Tom Cavanagh and Restorative Justice

Tom Cavanagh and Restorative Justice
Restorative Justice
Restorative Justice

Restorative Justice, Culture of Care in Schools, and Restorative Practices in Schools: Increased interest since Friday’s events

Interest in the work of restorative justice in schools has increased since the events of last Friday. Here is an outline of what I offer schools. Restorative Justice in Schools Educators and policymakers’ interest in Restorative Justice is growing as they learn that the results of zero tolerance policies are not working. In fact, the capacity of students and teachers to respond to wrongdoing and conflict in a nonviolent way is lacking. As a result, some schools have adopted restorative justice practices. However, these practices are generally used outside of the classroom. This training is unique in that it focuses on building the capacity of teachers and students to respond in a caring and peaceful way to wrongdoing and conflict in the classroom.

Restorative Justice, Culture of Care in Schools, and Restorative Practices in Schools: Increased interest since Friday’s events

I have taken an interest in the Restorative Justice movement. I am well aware that it is not a panacea for society’s problems in criminal justice but it seems to me like a useful tool for community maintenance and building.

Mr. Cavanagh provides a service that teaches schools how to use restorative justice. This is a very positive step. As he remarks above, the no-tolerance policies of the last few years have been disasters. I’m not going to mince words about no-tolerance. it removed judgment and intelligence in discipline to avoid controversy. It is the job of administrator in schools to deal with controversy. Tossing out thousands, perhaps tens of thousands of students, is a disaster for the country and for them.

The field of criminal justice is full of difficulties. It is full of controversy and ridiculous coverage by the media. We need new ways of thinking. It’s time.

James Pilant

From around the web –

From the web site, Restorative Justice Online:

What is restorative justice?

Restorative justice is a theory of justice that emphasizes repairing the harm caused or revealed by criminal behaviour. It is best accomplished through cooperative processes that include all stakeholders.

Practices and programs reflecting restorative purposes will respond to crime by:

  1. identifying and taking steps to repair harm,
  2. involving all stakeholders, and
  3. transforming the traditional relationship between communities and their governments in responding to crime.

From the web site, Restorative Justice Online, there is a useful introductory tutorial on the subject.

From the web site, National Association of Youth Courts, we find a paper by Tracy M. Godwin. Here is an explanation of the paper’s purpose.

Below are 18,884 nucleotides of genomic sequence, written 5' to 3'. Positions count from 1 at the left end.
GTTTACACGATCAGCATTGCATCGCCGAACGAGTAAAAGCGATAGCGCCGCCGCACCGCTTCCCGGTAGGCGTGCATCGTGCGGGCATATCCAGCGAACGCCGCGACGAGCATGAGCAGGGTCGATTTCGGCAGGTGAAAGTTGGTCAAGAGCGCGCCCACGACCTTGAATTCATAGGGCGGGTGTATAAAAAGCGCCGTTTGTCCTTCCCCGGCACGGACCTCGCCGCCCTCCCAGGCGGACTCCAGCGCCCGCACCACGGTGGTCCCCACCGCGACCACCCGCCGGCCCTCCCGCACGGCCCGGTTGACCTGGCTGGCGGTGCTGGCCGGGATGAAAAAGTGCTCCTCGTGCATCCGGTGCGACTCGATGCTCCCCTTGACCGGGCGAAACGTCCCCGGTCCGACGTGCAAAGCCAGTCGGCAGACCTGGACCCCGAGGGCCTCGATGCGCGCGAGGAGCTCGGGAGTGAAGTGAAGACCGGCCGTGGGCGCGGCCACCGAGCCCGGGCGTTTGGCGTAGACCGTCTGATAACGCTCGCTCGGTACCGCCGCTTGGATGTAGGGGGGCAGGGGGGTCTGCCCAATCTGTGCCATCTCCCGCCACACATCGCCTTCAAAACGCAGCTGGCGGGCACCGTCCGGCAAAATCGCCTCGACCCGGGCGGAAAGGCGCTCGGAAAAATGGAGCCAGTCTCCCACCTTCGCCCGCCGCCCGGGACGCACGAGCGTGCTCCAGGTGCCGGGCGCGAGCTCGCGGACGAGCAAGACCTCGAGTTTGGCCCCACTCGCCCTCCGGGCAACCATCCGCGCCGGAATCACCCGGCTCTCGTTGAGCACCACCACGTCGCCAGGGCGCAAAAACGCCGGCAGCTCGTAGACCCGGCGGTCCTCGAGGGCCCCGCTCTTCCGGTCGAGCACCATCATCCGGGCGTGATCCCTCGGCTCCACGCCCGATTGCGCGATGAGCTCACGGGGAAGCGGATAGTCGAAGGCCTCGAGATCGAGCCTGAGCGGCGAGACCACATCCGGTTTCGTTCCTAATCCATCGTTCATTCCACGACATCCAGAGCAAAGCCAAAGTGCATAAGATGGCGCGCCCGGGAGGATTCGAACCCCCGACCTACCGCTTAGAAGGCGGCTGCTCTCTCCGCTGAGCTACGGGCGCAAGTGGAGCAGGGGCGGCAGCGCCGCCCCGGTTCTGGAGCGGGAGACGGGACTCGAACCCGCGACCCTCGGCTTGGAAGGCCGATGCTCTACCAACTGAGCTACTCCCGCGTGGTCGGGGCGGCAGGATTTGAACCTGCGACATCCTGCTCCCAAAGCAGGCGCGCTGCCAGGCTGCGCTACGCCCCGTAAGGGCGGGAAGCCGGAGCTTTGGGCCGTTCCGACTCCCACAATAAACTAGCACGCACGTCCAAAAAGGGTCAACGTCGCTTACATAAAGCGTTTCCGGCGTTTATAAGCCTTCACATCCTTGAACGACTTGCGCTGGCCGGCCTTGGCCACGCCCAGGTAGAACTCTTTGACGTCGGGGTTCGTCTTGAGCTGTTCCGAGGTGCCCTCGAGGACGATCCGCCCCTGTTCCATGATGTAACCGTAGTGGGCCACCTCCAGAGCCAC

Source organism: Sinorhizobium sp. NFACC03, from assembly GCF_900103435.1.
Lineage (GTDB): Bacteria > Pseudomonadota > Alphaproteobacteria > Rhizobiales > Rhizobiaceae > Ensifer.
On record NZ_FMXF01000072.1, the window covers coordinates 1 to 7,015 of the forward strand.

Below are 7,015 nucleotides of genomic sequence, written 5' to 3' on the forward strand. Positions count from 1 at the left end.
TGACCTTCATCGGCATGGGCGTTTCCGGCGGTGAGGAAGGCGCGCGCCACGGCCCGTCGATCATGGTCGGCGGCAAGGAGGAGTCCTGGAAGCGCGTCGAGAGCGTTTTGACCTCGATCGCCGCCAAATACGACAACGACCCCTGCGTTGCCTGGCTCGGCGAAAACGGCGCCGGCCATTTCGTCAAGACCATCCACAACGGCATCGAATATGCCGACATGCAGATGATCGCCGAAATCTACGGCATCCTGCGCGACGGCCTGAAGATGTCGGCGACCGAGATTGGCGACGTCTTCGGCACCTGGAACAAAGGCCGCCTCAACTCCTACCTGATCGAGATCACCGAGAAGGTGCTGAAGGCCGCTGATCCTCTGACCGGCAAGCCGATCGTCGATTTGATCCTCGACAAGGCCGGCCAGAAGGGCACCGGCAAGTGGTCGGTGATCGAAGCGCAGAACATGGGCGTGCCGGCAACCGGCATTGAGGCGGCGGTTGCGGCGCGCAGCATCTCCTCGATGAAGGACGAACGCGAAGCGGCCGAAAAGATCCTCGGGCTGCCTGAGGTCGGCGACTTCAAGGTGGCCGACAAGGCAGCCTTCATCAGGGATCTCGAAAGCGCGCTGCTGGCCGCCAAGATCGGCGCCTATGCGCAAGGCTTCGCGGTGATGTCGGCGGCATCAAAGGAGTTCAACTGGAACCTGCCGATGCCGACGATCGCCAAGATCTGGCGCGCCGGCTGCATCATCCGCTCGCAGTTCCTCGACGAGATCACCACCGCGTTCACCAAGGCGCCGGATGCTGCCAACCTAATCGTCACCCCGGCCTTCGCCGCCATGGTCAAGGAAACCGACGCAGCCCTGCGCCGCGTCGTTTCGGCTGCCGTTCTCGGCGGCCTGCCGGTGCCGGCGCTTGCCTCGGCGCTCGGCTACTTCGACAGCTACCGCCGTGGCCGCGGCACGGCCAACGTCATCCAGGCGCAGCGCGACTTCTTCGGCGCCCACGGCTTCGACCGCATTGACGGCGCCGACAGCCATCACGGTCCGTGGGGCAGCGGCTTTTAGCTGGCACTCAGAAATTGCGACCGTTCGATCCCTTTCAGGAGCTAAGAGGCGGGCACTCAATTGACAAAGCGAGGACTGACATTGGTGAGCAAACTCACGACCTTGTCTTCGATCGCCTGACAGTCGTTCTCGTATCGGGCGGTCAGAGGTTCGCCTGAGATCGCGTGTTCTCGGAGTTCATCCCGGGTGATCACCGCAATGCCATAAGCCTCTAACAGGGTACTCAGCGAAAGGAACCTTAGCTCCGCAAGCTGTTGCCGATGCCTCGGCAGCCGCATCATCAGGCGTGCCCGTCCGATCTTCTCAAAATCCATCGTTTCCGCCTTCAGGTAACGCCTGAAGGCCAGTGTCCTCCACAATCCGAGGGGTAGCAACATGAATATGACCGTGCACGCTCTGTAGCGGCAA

This paper provides a brief overview of restorative justice principles and addresses several key issues the focus group members identified that serve as a promising foundation from which teen courts can begin to move toward integrating more restorative justice-based practices within their programs. Key issues discussed include how youth courts can rethink the role of victims and the community within their programs, how youth courts can alter the way that their proceedings and practices are structured, and how youth courts can rethink and redefine sentencing options so that they are based on the restorative justice philosophy.

And finally, from the web site, And Yet It Moves:

And still the question remained… what exactly should I do about it? Obviously they lose the credit for the assignments, but what else? What is an appropriate punishment? This is where Restorative Justice provided an interesting and useful answer. My understanding of the process, limited to just my experience using it today, is that it centers around a series of questions that the transgressor tries to answer:

“What happened?”
“What were you thinking about at the time?”
“What have you thought about since?”
“Who has been affected by what you have done? In what way?”
“What do you think you need to do to make things right?

What I like about this approach is that it puts the work of figuring out the situation and facing its full complexity on the transgressor. Instead of the authority figure giving a lecture or handing down a punishment that the student endures, they are forced to grind through the whole thing themselves. Of course, as they work on it I can set the bar higher if an answer isn’t satisfactory, and I did have to do that several times today.

For example, one student started out equivocating on the very first question, “What happened?” And instead of getting into an argument about it, I just said, “Well, some of the evidence I have indicates that you’ve done more than just use the posted solutions for ideas or reference.” I put the results of my diff on the table and then I let him try again at answering the question. So this is not a way that people get off the hook for what they’ve done.

 

 

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